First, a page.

Up until the other day all my current knitting projects are shawls & I’m feeling a bit shawl-ed out. All of them are at varying stages of doneness, but working on them was feeling like a slog & I needed something different for a change of pace.
During yet another reorganisation of the Girl Cave, I excavated a huge bag of my early attempts at handspun yarns. Most of it is spindle spun with some early super lumpy wheel spun. There isn’t quite enough of anything in a consistent enough yarn thickness to knit something, so these yarns just sat in this bag, some for 10 years. I was looking for a use for them & figured they would be best used for weft in a weaving project. I considered a rug, but again the inconsistencies of thickness would not work out well & the thinner bits would fray very quickly. I decided to mull things over a bit longer…then I got a newsletter from The Workroom with their new class list & they had added an Intro to Tapestry Weaving class! Unfortunately, it was being held at a time I couldn’t make, an annoying side-effect of working weekends. So, I did what I always do when I can’t make it to a workshop/class to learn a new skill, I looked for tutorials online & in books then assembe a list of supplies.
I had considered using my rigid heddle looms, but after a lot of reading, discovered they are not able to maintain the high degree of warp tension required for tapestry weaving & I didn’t want to risk breaking them. A bunch of tapestry weaving blogs suggested Archie Brennan’s copper pipe looms as being a very good DIY tapestry loom. Being made of copper it is better able to support the higher tension required for tapestry weaving. I printed the plans & headed out to the hardware store…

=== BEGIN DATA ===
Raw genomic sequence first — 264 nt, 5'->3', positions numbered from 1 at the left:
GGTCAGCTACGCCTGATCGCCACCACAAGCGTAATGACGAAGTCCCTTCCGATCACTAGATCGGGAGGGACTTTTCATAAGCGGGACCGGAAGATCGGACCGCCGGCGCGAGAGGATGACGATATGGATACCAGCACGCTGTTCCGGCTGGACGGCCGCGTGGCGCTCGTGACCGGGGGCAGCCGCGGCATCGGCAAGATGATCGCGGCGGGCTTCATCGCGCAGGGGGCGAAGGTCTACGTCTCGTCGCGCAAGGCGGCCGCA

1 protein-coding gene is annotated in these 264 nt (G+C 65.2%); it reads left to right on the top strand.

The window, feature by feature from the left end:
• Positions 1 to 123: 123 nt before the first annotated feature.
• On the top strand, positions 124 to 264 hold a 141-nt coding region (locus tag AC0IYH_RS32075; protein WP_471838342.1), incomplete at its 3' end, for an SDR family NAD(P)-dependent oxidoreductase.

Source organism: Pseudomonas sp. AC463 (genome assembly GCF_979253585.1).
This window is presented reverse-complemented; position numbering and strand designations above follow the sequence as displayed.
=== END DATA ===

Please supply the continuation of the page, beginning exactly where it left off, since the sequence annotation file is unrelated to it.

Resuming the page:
Liam even got in on the action!
After assembling the copper pipe loom, both Liam & I discovered it was a bit heavy & unwieldy. The lack of a drill press to make the holes to put in bolts to stabilize it was also a problem. I was staring to consider just ordering a proper tapestry loom/frame loom from one of the two weaving supply shops in Ontario, turned out both Gemini Fibers & Camilla Valley had just closed for 2 weeks for their Summer breaks. Back to the internet to searched for other DIY Plans for a tapestry loom. MAKEzine’s tutorial to build a lap loom was the second result.
A quick trip to the arts supply store & hardware store, a bit of assembly and 30 minutes of glue drying time & I had a workable lap loom for making small tapestries/wall hangings. I picked up the “gallery stretchers” as they 2” & sturdier than the regular frames. My final size was 24”x16”.
All that was left was to warp it
and make with the weaving
The instructions called for string heddles, but I found using pick-up sticks to be faster especially when I was making the hills since I only needed to pick up some of the warp threads.
I’ve been puttering away on it for a few weeks & quite enjoying it. Am not using a pattern & just playing it by ear, but I will need to order a proper tapestry beater and some 20” pick-up sticks. I currently have 10” & 30” pickup sticks, which are causing a bit of a Goldilocks situation where they are too small & too big, I need some that are just right. A comb with the handle snapped off is sort of working as a tapestry beater, but not quite.
Some of the tapestries I came across in my searches were amazing & very inspiring. Am now keeping my eye out for a 2nd hand Leclerc Tissart vertical tapestry loom, so far all the ones I have found for sale are in British Columbia…